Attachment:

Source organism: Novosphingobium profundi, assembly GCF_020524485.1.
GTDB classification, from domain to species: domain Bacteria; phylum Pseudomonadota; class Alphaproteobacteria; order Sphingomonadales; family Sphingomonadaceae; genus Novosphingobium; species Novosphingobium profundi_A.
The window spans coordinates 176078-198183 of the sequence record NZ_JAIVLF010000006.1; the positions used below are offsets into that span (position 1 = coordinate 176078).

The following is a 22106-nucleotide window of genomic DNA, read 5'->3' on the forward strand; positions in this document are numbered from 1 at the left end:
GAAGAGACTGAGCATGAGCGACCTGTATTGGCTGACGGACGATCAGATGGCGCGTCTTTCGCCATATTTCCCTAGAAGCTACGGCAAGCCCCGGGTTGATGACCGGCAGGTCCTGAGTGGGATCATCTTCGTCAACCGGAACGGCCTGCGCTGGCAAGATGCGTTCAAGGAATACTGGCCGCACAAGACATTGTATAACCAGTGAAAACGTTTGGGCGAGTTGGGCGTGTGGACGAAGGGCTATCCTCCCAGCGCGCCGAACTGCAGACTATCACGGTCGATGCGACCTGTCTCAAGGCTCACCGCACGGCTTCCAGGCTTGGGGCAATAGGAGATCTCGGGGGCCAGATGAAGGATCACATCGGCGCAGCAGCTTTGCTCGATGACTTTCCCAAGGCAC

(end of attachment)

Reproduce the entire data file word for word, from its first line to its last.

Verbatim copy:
Source organism: Novosphingobium profundi, assembly GCF_020524485.1.
GTDB classification, from domain to species: domain Bacteria; phylum Pseudomonadota; class Alphaproteobacteria; order Sphingomonadales; family Sphingomonadaceae; genus Novosphingobium; species Novosphingobium profundi_A.
The window spans coordinates 176078-198183 of the sequence record NZ_JAIVLF010000006.1; the positions used below are offsets into that span (position 1 = coordinate 176078).

The following is a 22106-nucleotide window of genomic DNA, read 5'->3' on the forward strand; positions in this document are numbered from 1 at the left end:
GAAGAGACTGAGCATGAGCGACCTGTATTGGCTGACGGACGATCAGATGGCGCGTCTTTCGCCATATTTCCCTAGAAGCTACGGCAAGCCCCGGGTTGATGACCGGCAGGTCCTGAGTGGGATCATCTTCGTCAACCGGAACGGCCTGCGCTGGCAAGATGCGTTCAAGGAATACTGGCCGCACAAGACATTGTATAACCAGTGAAAACGTTTGGGCGAGTTGGGCGTGTGGACGAAGGGCTATCCTCCCAGCGCGCCGAACTGCAGACTATCACGGTCGATGCGACCTGTCTCAAGGCTCACCGCACGGCTTCCAGGCTTGGGGCAATAGGAGATCTCGGGGGCCAGATGAAGGATCACATCGGCGCAGCAGCTTTGCTCGATGACTTTCCCAAGGCAC